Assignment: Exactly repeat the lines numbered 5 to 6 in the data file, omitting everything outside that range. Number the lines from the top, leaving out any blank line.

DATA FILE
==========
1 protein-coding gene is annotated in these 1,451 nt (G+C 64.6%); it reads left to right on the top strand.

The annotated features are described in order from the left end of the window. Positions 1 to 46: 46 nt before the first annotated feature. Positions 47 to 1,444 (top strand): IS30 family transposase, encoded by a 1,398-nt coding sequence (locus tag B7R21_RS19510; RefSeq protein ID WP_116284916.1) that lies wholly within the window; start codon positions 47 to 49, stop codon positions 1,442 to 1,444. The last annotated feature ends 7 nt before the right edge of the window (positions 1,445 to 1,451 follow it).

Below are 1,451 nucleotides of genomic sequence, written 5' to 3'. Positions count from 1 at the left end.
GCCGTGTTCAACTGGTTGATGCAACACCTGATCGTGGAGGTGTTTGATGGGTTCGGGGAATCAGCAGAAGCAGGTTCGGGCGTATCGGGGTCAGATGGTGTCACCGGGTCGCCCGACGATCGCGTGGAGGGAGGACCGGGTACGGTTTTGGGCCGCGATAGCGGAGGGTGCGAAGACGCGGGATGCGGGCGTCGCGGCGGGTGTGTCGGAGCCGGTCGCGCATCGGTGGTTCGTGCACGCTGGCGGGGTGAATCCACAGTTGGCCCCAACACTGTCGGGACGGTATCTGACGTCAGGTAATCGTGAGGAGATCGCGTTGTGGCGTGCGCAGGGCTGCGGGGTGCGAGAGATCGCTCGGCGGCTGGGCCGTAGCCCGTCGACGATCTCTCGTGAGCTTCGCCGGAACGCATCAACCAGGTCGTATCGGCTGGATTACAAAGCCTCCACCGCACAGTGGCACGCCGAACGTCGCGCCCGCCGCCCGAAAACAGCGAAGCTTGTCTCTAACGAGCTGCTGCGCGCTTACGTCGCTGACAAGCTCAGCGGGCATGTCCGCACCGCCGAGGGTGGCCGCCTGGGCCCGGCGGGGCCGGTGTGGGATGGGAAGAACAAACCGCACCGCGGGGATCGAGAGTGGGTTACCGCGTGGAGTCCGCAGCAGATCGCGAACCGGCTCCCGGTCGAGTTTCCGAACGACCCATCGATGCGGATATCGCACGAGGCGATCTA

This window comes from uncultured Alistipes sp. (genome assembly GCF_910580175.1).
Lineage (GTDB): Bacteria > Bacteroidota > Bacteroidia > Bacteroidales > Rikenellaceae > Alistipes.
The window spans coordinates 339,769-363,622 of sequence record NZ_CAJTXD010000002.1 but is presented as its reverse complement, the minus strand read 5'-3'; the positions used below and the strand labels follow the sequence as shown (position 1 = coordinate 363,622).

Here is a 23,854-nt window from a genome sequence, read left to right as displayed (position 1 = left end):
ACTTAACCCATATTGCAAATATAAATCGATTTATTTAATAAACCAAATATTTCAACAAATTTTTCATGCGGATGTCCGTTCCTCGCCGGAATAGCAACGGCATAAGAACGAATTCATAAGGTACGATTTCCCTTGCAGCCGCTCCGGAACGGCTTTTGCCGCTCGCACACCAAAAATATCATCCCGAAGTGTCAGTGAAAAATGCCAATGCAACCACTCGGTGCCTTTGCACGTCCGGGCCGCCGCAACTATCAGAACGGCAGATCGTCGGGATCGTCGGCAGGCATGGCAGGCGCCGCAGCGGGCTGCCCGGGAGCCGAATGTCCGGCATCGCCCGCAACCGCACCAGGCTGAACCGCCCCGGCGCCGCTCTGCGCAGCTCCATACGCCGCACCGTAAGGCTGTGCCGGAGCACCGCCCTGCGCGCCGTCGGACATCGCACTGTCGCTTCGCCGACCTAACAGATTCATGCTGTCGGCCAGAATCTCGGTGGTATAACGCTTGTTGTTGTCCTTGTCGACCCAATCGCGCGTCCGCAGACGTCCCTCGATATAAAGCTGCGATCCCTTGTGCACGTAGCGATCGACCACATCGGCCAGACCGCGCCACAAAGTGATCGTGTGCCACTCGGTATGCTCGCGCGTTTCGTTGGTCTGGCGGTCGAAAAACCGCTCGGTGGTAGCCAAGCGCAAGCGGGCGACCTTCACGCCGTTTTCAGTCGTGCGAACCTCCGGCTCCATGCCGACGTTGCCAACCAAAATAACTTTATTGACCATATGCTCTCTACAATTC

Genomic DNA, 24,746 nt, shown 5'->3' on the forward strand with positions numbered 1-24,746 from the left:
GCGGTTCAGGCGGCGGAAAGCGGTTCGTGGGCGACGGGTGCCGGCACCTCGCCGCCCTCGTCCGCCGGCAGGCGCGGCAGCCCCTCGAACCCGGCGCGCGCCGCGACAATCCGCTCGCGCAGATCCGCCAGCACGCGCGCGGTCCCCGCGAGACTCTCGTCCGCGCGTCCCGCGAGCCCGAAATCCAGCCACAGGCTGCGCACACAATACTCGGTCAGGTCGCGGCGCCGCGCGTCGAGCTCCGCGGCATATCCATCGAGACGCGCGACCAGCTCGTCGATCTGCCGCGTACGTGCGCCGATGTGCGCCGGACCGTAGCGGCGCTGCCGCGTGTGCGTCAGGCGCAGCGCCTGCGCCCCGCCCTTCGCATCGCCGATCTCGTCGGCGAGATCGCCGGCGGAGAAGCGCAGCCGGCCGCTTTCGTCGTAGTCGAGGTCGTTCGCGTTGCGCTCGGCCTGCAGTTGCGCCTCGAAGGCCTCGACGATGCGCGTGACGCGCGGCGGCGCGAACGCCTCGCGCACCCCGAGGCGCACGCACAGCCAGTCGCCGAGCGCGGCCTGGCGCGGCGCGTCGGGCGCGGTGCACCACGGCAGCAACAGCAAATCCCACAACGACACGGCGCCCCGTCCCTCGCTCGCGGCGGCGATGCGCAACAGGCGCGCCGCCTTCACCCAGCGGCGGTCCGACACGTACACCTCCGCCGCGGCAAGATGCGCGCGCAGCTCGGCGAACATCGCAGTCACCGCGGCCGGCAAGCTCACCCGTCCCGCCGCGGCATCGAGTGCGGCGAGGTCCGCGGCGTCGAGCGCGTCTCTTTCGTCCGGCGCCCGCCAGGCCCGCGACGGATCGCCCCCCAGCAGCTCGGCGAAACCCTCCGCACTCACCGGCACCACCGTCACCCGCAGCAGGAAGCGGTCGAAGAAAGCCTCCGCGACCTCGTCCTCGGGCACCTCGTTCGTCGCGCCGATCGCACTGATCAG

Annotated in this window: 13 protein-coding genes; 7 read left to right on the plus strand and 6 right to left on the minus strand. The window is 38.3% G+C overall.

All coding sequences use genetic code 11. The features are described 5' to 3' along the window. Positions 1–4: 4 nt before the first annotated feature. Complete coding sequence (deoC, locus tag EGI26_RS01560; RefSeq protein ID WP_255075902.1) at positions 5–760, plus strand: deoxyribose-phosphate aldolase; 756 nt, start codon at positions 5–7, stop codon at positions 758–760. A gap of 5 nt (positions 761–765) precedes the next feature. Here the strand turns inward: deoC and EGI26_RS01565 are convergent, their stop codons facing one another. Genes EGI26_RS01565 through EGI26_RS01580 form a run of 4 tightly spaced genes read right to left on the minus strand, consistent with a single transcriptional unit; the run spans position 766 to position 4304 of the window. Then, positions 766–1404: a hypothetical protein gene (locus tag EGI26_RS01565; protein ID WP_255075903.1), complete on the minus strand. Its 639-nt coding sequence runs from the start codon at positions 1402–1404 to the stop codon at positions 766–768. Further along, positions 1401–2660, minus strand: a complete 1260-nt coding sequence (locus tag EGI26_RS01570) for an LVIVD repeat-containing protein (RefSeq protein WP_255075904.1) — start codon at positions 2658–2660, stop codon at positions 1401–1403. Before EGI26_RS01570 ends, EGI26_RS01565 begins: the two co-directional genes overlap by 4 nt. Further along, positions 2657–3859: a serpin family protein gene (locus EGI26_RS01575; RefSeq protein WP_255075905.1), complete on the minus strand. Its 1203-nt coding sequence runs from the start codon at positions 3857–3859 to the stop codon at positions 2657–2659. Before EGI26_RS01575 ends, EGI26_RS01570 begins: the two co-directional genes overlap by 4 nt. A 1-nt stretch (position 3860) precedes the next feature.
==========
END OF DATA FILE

This window comes from uncultured Alistipes sp. (genome assembly GCF_910580175.1).
Lineage (GTDB): Bacteria > Bacteroidota > Bacteroidia > Bacteroidales > Rikenellaceae > Alistipes.